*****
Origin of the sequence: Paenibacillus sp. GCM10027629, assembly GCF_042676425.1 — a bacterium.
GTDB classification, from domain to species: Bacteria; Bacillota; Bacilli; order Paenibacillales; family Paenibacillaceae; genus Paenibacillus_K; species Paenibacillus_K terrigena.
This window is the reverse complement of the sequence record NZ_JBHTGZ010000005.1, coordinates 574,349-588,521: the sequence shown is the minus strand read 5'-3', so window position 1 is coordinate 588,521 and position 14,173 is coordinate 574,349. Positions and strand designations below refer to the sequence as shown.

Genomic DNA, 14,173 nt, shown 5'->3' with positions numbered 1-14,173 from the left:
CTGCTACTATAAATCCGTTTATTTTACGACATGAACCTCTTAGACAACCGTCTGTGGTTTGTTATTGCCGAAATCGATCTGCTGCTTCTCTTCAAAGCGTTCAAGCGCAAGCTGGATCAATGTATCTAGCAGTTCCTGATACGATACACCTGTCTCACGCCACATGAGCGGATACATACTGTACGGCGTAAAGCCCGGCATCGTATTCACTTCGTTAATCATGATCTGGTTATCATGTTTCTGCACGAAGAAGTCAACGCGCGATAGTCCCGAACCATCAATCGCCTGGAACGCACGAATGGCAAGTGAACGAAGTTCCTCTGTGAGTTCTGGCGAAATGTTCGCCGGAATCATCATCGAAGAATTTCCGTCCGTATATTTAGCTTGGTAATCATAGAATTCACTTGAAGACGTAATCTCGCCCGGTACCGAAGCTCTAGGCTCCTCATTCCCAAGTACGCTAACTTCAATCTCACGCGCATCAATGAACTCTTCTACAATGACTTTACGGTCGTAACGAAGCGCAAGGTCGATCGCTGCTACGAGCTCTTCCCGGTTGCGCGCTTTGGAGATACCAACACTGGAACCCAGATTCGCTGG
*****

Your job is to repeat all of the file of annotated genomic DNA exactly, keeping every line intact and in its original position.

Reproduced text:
Origin of the sequence: Paenibacillus sp. GCM10027629, assembly GCF_042676425.1 — a bacterium.
GTDB classification, from domain to species: Bacteria; Bacillota; Bacilli; order Paenibacillales; family Paenibacillaceae; genus Paenibacillus_K; species Paenibacillus_K terrigena.
This window is the reverse complement of the sequence record NZ_JBHTGZ010000005.1, coordinates 574,349-588,521: the sequence shown is the minus strand read 5'-3', so window position 1 is coordinate 588,521 and position 14,173 is coordinate 574,349. Positions and strand designations below refer to the sequence as shown.

Genomic DNA, 14,173 nt, shown 5'->3' with positions numbered 1-14,173 from the left:
CTGCTACTATAAATCCGTTTATTTTACGACATGAACCTCTTAGACAACCGTCTGTGGTTTGTTATTGCCGAAATCGATCTGCTGCTTCTCTTCAAAGCGTTCAAGCGCAAGCTGGATCAATGTATCTAGCAGTTCCTGATACGATACACCTGTCTCACGCCACATGAGCGGATACATACTGTACGGCGTAAAGCCCGGCATCGTATTCACTTCGTTAATCATGATCTGGTTATCATGTTTCTGCACGAAGAAGTCAACGCGCGATAGTCCCGAACCATCAATCGCCTGGAACGCACGAATGGCAAGTGAACGAAGTTCCTCTGTGAGTTCTGGCGAAATGTTCGCCGGAATCATCATCGAAGAATTTCCGTCCGTATATTTAGCTTGGTAATCATAGAATTCACTTGAAGACGTAATCTCGCCCGGTACCGAAGCTCTAGGCTCCTCATTCCCAAGTACGCTAACTTCAATCTCACGCGCATCAATGAACTCTTCTACAATGACTTTACGGTCGTAACGAAGCGCAAGGTCGATCGCTGCTACGAGCTCTTCCCGGTTGCGCGCTTTGGAGATACCAACACTGGAACCCAGATTCGCTGG